Ezekiel’s Vision of God and the Chariot
Ezekiel 1 was chosen as the haftarah for the first day of Shavuot, as it picks up on the theme of divine revelation, which is what the festival celebrates. This chapter is part of a larger complex consisting of Ezekiel 1:1–3:15 which belongs to the genre of the prophetic call narrative, and it details how YHWH arrives in his chariot to speak with Ezekiel.
The text is so peculiar that Erich von Däniken (b. 1935), a Swiss “ufologist,” i.e., someone who looks for evidence of alien visits to earth, used Ezekiel’s vision of the chariot as a parade example of an alien visitation story. (When I was an undergraduate in the mid 1970s, he was one of the more popular speakers on the college/university lecture circuit.) In fact, this theory proved so convincing to one NASA scientist, Josef Blumrich (1913–2002), that he wrote a whole book on it, including specs outlining how such a spacecraft would have functioned.
Von Däniken was hardly the first person to notice the strangeness of Ezekiel’s account of the chariot. Jewish tradition has long considered the chapter to be problematic, if not outright dangerous. For example, Mishnah Hagigah 2:1 states:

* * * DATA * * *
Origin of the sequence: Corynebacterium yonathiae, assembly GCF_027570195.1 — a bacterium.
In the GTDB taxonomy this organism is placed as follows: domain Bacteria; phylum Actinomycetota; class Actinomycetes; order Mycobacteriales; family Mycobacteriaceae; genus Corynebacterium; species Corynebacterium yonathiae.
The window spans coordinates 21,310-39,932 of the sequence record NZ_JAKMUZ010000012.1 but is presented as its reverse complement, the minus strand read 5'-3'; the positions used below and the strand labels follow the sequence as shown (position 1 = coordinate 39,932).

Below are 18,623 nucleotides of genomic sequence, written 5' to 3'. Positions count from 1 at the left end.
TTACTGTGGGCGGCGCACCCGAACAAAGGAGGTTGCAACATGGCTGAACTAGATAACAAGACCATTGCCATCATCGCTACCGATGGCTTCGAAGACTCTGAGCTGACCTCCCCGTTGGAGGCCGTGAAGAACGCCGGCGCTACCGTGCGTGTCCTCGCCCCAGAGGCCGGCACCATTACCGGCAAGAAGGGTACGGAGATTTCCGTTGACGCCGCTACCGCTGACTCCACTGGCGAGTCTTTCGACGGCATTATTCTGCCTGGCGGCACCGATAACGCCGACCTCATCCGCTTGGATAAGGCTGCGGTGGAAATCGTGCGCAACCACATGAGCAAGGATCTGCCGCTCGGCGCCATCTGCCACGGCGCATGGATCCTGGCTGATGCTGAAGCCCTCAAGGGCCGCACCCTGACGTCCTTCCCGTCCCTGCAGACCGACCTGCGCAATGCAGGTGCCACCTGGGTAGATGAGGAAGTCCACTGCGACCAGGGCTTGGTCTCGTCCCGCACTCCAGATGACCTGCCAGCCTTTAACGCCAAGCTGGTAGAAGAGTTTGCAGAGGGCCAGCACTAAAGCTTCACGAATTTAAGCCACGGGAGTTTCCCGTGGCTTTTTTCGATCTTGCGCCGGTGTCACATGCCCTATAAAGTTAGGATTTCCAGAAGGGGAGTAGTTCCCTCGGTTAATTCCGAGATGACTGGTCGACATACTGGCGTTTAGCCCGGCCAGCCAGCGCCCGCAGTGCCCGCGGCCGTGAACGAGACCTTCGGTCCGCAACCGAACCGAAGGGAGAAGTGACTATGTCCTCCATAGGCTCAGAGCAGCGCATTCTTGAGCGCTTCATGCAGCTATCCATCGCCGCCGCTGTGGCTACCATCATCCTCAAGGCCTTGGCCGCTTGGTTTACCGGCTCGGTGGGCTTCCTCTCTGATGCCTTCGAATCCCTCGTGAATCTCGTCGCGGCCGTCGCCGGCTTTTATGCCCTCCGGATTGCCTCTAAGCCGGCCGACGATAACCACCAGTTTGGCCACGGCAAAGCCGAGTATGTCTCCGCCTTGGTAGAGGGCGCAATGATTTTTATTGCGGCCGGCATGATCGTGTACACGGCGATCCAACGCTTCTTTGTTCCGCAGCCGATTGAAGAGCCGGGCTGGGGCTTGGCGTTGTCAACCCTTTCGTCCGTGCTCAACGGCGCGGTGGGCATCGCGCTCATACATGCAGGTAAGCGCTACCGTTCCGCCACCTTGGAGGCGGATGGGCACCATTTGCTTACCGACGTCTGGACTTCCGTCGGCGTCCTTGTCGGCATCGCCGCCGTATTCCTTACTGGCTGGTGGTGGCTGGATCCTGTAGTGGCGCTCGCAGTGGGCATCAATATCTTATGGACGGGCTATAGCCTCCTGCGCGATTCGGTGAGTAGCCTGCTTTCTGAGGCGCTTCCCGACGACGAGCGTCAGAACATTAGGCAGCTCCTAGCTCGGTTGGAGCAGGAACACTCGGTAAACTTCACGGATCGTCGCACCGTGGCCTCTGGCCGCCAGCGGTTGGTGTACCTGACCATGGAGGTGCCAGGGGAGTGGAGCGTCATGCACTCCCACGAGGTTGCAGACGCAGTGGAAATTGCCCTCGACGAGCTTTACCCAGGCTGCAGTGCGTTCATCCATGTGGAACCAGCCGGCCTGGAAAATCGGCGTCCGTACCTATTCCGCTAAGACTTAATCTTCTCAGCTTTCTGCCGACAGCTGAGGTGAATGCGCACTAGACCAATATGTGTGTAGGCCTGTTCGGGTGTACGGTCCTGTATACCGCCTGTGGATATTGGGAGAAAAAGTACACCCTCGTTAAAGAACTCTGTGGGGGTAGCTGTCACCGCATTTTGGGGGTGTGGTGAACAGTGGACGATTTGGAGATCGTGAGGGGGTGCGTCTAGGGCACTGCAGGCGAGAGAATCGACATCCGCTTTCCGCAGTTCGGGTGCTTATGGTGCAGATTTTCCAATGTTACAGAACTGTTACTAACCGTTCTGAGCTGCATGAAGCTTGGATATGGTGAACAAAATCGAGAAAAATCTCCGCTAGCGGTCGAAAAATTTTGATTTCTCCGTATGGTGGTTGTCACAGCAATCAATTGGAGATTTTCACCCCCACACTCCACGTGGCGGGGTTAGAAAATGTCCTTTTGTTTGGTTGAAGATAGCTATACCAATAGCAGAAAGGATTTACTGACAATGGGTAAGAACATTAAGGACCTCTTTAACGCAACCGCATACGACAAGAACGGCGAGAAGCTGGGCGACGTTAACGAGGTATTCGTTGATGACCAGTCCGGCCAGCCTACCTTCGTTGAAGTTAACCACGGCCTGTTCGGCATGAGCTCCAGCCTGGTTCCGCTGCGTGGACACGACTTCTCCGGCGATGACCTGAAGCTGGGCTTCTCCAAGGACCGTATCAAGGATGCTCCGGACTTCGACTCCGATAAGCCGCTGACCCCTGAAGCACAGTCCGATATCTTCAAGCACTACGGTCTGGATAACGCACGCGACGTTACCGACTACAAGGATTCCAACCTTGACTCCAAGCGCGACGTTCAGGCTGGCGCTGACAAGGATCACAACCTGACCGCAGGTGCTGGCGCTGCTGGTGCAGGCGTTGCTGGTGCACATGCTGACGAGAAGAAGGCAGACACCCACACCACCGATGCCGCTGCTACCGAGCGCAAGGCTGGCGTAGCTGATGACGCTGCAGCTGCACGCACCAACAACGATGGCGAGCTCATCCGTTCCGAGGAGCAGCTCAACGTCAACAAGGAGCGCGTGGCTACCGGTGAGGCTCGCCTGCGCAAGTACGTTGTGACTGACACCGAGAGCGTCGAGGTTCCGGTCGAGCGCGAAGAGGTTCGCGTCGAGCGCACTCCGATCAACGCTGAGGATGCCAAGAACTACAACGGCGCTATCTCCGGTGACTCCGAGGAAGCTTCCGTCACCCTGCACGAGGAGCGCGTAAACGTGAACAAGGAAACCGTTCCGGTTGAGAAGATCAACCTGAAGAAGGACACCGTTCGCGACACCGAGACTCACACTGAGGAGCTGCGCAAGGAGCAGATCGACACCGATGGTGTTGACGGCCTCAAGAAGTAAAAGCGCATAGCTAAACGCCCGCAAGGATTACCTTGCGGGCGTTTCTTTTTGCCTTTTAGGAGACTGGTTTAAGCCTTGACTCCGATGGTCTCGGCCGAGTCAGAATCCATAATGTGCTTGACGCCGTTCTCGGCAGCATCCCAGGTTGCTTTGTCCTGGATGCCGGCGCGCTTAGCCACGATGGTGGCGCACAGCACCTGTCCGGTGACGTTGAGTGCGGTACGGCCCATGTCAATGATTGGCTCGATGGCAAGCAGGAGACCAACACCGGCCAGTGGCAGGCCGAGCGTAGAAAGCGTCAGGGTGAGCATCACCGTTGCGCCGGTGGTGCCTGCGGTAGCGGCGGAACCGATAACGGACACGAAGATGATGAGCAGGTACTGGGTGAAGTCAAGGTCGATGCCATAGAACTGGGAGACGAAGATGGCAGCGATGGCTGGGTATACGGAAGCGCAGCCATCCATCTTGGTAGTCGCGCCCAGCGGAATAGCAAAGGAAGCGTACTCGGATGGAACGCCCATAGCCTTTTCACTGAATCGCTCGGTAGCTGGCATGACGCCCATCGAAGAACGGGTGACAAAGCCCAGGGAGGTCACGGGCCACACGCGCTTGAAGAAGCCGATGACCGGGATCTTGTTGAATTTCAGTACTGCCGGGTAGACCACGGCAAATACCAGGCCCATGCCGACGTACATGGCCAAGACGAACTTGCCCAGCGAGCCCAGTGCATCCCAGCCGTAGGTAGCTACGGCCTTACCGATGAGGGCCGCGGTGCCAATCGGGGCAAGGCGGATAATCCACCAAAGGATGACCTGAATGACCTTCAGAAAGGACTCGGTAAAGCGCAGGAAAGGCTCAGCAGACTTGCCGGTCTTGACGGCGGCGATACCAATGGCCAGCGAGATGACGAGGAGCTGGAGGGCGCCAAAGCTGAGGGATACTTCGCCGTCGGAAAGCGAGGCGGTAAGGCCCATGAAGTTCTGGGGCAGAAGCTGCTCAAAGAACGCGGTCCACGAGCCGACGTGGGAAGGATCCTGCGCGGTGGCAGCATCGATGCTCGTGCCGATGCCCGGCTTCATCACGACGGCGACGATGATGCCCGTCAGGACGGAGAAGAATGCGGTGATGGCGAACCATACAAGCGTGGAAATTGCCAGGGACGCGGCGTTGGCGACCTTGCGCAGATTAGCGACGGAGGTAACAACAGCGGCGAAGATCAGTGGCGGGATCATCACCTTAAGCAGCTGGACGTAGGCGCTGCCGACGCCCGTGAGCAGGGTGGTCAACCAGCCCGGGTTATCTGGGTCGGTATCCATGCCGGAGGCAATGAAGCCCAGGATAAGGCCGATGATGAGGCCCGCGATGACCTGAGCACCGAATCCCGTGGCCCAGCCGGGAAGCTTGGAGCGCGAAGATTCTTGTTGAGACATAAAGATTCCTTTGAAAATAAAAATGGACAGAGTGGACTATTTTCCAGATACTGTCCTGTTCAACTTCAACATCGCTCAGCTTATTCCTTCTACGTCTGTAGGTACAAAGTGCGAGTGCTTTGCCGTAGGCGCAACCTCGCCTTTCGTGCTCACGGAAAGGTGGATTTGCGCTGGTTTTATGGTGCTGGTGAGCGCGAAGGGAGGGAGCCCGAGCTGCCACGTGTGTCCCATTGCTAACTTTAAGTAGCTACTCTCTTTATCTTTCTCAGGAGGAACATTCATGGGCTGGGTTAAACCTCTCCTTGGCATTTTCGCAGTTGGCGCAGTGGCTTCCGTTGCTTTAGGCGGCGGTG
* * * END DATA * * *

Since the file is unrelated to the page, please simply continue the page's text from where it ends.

אין דורשין בעריות בשלשה ולא במעשה בראשית בשנים ולא במרכבה ביחיד אלא אם כן היה חכם ומבין מדעתו
One may not expound upon the sexual rules (Lev 18, 20) in front of three [students], about creation (Gen 1) in front of two, or the chariot (Ezek 1) in front of (even) one, unless he is wise and already understands it on his own.
Indeed, a whole branch of Jewish mysticism has developed from Ezekiel’s description of the divine chariot or merkāvâ: Merkavah mysticism, and philosophers such as Maimonides, believed that it concealed challenging notions about the universe.
Ezekiel 1: A Guided Reading
Ezekiel 1:1 sets the tone, by summarizing what he saw, when, and where:
יחזקאל א:א וַיְהִי בִּשְׁלֹשִׁים שָׁנָה בָּרְבִיעִי בַּחֲמִשָּׁה לַחֹדֶשׁ וַאֲנִי בְתוֹךְ הַגּוֹלָה עַל נְהַר כְּבָר נִפְתְּחוּ הַשָּׁמַיִם וָאֶרְאֶה מַרְאוֹת אֱלֹהִים.
Ezek 1:1 In the thirtieth year, on the fifth day of the fourth month, when I was in the community of exiles by the Chebar Canal, the heavens opened, and I saw visions of God.